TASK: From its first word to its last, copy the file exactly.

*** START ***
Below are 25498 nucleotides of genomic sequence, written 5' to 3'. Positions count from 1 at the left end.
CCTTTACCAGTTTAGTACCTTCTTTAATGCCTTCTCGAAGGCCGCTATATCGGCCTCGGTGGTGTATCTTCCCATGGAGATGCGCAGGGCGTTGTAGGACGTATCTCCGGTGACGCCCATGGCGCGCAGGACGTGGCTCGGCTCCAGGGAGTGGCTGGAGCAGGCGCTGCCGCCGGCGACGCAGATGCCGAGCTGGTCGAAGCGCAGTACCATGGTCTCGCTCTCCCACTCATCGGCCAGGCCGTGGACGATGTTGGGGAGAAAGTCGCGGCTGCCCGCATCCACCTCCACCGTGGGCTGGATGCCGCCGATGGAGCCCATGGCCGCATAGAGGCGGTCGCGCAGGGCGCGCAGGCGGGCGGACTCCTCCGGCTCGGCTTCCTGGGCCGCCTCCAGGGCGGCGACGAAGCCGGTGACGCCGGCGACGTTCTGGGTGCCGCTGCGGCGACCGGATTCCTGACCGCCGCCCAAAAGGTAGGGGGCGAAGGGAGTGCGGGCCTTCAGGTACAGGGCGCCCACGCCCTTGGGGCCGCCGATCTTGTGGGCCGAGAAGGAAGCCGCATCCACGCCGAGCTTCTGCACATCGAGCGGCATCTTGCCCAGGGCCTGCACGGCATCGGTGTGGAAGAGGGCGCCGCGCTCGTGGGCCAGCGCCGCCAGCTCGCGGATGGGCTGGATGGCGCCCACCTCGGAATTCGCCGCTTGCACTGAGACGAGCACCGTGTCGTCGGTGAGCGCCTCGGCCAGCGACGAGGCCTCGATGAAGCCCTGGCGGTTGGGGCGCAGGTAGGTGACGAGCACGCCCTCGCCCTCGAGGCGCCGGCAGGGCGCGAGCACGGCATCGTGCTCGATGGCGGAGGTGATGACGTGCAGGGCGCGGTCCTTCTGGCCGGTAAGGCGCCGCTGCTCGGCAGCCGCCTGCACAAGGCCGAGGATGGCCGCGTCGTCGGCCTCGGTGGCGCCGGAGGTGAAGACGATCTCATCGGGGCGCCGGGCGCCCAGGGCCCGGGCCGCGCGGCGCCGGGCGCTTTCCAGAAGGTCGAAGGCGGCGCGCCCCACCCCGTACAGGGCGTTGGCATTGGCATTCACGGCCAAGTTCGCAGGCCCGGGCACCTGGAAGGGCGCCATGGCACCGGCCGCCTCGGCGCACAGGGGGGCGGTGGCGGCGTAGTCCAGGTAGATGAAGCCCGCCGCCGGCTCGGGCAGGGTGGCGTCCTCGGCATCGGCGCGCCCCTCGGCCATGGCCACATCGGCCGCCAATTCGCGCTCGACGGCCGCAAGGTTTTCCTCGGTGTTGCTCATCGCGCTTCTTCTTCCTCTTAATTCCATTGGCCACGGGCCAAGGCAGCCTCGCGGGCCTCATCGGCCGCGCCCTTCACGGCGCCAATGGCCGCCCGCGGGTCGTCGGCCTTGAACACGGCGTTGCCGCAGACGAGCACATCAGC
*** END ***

Below are 25498 nucleotides of genomic sequence, written 5' to 3'. Positions count from 1 at the left end.
CCTTTACCAGTTTAGTACCTTCTTTAATGCCTTCTCGAAGGCCGCTATATCGGCCTCGGTGGTGTATCTTCCCATGGAGATGCGCAGGGCGTTGTAGGACGTATCTCCGGTGACGCCCATGGCGCGCAGGACGTGGCTCGGCTCCAGGGAGTGGCTGGAGCAGGCGCTGCCGCCGGCGACGCAGATGCCGAGCTGGTCGAAGCGCAGTACCATGGTCTCGCTCTCCCACTCATCGGCCAGGCCGTGGACGATGTTGGGGAGAAAGTCGCGGCTGCCCGCATCCACCTCCACCGTGGGCTGGATGCCGCCGATGGAGCCCATGGCCGCATAGAGGCGGTCGCGCAGGGCGCGCAGGCGGGCGGACTCCTCCGGCTCGGCTTCCTGGGCCGCCTCCAGGGCGGCGACGAAGCCGGTGACGCCGGCGACGTTCTGGGTGCCGCTGCGGCGACCGGATTCCTGACCGCCGCCCAAAAGGTAGGGGGCGAAGGGAGTGCGGGCCTTCAGGTACAGGGCGCCCACGCCCTTGGGGCCGCCGATCTTGTGGGCCGAGAAGGAAGCCGCATCCACGCCGAGCTTCTGCACATCGAGCGGCATCTTGCCCAGGGCCTGCACGGCATCGGTGTGGAAGAGGGCGCCGCGCTCGTGGGCCAGCGCCGCCAGCTCGCGGATGGGCTGGATGGCGCCCACCTCGGAATTCGCCGCTTGCACTGAGACGAGCACCGTGTCGTCGGTGAGCGCCTCGGCCAGCGACGAGGCCTCGATGAAGCCCTGGCGGTTGGGGCGCAGGTAGGTGACGAGCACGCCCTCGCCCTCGAGGCGCCGGCAGGGCGCGAGCACGGCATCGTGCTCGATGGCGGAGGTGATGACGTGCAGGGCGCGGTCCTTCTGGCCGGTAAGGCGCCGCTGCTCGGCAGCCGCCTGCACAAGGCCGAGGATGGCCGCGTCGTCGGCCTCGGTGGCGCCGGAGGTGAAGACGATCTCATCGGGGCGCCGGGCGCCCAGGGCCCGGGCCGCGCGGCGCCGGGCGCTTTCCAGAAGGTCGAAGGCGGCGCGCCCCACCCCGTACAGGGCGTTGGCATTGGCATTCACGGCCAAGTTCGCAGGCCCGGGCACCTGGAAGGGCGCCATGGCACCGGCCGCCTCGGCGCACAGGGGGGCGGTGGCGGCGTAGTCCAGGTAGATGAAGCCCGCCGCCGGCTCGGGCAGGGTGGCGTCCTCGGCATCGGCGCGCCCCTCGGCCATGGCCACATCGGCCGCCAATTCGCGCTCGACGGCCGCAAGGTTTTCCTCGGTGTTGCTCATCGCGCTTCTTCTTCCTCTTAATTCCATTGGCCACGGGCCAAGGCAGCCTCGCGGGCCTCATCGGCCGCGCCCTTCACGGCGCCAATGGCCGCCCGCGGGTCGTCGGCCTTGAACACGGCGTTGCCGCAGACGAGCACATCAGC